He at first had refused to wear them. They were kept on top of his dresser and kept free from all dust motes by frequent wipes – had a rather easy life until Alice suggested that he wear them to the party tonight.

He looked down and to his amazement, saw leather feet instead of shoes. How long had leather and feet been fusing into one entity? When had his life turned into one long offering for the girl he had once imagined would stand by his side for time eternal?

With a thrust, he pulled off the new leather boots and threw them into the corner, where they lay on their sides, their leather tops already sagging from the unaccustomed wear they had taken the day.

Lurch

mild fantasies

“I’m going to caper off into the mountains where no one can bother me. I’ll pick greens from my garden and wallow in solitude.”

Behind the welling silence, the TV that drones on without care.

“Don’t run away. Please.”

I glance sharply at him. “Why not? You’ll do fine without me! But me, I’ll die here beside you.”

Provocation does not work. It never has and it doesn’t disappoint today. His face pinches inward and the usual silence shrouds over him. He has used up his word limit for the day. I sigh and shove down the thoughts that arise from deep within… lonely … I long for … I stay for … I will stay for … too late for …… a conversation! … hurt….

My mind capers off and onward until I am upon death’s threshold, where I turn around and see him left behind. Before I can take another step, Death has also taken a look, rescinded her invitation, and sent me back home.

Caper

Let us choose the word

It is a known fact that our forefathers praised the quill as being mightier than the sword.

Nowadays, quills, if at use at all, have their origins from the ordinary pigeon and the porcupine. The colonists on the other hand snapped their feathers from the heads of bald eagles. They had noticed how effective these feathers were against the blade, against the reaches of death itself.

The Founders knew old Ben had floundered in his judgment when he suggested the turkey as the national bird – turkeys only fed the first pilgrims; they did not win wars. They had not sacrificed their plumage to states of baldness. How could Thanksgiving compare to Independence? Without the turkey, the country might not have started; but if the country had been lacking in its bald eagles, it would better not have started at all. Did not even the Teacher say that man does not live on bread alone, but on the Word? So let Ivan choose his bread. May we choose the Word.

Quill

Homage:

Ms. Savage writes a sentence on the whiteboard and turns around to explain.

Her strawberry-blonde hair is pulled back into her usual pony tail. She stands at a compact five feet in height, and pulls off pencil skirts and stiletto heels with ease. She looks all around savage: a bulldozer blasting away all grammatical pitfalls and wolves in lambs’ skins. Her explanations are manicured, sandpapered raw, and sharpened on several whetstones before they are presented on the table. Staring back at 30 pairs of eyes — some drooping with boredom, some directed at windows or at each other, some glazed over like the skins of munchkins — she looks imperturbable.

You have remained in my mind for these past years. Here’s my homage to you.

Savage

yoked by violence together

The jangling of keys, hung from the janitor’s belt, echoed through the hall and entered classrooms. Stealing glances at the clock, the students wait for the bell’s final ring.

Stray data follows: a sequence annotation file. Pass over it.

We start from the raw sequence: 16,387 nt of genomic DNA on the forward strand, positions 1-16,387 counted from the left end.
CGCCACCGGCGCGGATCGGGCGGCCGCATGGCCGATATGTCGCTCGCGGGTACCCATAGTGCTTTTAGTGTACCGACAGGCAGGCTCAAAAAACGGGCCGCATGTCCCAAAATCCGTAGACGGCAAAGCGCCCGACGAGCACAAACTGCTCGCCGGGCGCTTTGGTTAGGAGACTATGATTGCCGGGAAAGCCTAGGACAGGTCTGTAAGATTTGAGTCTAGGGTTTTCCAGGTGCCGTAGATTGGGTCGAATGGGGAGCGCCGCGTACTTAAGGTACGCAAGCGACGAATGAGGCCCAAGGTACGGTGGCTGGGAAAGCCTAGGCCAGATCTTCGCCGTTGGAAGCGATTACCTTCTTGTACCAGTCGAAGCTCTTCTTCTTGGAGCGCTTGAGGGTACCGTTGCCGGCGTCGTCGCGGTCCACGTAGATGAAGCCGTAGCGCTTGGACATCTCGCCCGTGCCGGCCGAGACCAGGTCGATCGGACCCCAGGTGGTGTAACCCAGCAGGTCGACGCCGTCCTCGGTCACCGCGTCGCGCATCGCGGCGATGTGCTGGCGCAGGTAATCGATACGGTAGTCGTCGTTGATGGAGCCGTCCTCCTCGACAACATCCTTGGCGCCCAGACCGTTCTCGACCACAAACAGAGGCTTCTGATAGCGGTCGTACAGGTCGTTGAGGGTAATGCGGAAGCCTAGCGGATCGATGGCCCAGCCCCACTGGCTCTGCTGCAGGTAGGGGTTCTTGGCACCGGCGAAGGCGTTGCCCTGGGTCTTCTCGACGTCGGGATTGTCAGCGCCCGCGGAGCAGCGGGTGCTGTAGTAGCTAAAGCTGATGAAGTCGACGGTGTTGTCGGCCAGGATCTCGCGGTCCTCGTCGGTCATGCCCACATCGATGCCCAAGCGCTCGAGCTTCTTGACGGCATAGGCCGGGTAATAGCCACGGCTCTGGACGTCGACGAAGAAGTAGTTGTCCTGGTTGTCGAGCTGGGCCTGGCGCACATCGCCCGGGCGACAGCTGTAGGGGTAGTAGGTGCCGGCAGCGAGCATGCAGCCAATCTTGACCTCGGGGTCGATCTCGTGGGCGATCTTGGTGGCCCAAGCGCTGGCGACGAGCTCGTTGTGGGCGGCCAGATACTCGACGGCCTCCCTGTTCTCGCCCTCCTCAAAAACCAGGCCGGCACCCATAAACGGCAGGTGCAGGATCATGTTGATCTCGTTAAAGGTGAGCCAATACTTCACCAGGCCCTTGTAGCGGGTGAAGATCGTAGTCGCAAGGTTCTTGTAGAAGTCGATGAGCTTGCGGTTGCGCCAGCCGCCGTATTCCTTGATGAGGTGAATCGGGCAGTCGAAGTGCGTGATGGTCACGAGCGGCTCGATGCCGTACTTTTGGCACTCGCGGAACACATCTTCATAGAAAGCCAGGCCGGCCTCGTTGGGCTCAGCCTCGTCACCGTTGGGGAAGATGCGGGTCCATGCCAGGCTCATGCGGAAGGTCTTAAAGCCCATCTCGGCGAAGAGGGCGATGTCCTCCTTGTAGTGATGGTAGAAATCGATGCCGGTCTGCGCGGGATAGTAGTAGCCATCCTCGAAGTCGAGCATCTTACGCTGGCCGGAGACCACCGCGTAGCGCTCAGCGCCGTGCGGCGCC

The keys jangled as they hit the blue ceramic bowl on the mantelpiece. Splash. Hole in one. Uno. The fireplace sputters to life.

The children wait, huddled together, as they hear the familiar jangle of keys and a lock turned aside. Their hollow eyes and hollow hearts beat in tandem with the discarded rooms in the apartment. The floors are strewn with bottles.

The key jangles in the confines of a glass bottle released into the sea. The current carries its load away from me and pushes it into the abyss, where its jangle is silenced at last.

Jangle

I am tethers

Tether (n.): a teether that has lost one of its teeth.

I frown and type again.

Teether(n.): one who has teeth, esp. infants or infantile cats.

I look down and see my cat curled up against my stool. A minute later, a disgruntled tabby goes streaking down the hallway, mouth sore from meddling human fingers.

So. Alice isn’t a tether – although he is infantile and seems to be teething all the time. Perching back on my stool, I don’t know if I’m relieved at my cat’s absence of conditions or disappointed at my possession of an ordinary cat. I try again.

Infant(n.): one who is in the stage of development.

Might I say that I am an infant? Isn’t my desk at this very moment strewn with self-help tomes, covers plastered with smiling folks with the smug desire to help others pass from stages of infancy to success?

I had lost several teeth to cavities.

Well then: so I am tethers.

Tether

Substitute “Confidence”

“I wish you had more pluck in yourself,” her friend texts.

She imagines herself as a plump chicken with feathers begging to be plucked. The other day, she had been gutting out her computer of unnecessary files and had come across a diary entry: “I have grown more plucky after my harrowing 10-minute presentation in class.” Dated seven years ago.

Had she not been accumulating more pluck since that budding repertoire? Or had this pluck been slipping out through some unmonitored leak while she had been sleeping?

Harrowing: maybe her life hasn’t been harrowing enough. Swapping horror happenings around the globe with her friends (…refugees denied havens, mothers fed their own children, children’s stomachs bloated with hunger…), she has questioned life that has yet to hoist hardships upon her. How was she supposed to prove her pluck if there had been no tests thrown her way?

“I like you as you are though,” another text chimes. “Pluck or no pluck.”

Pluck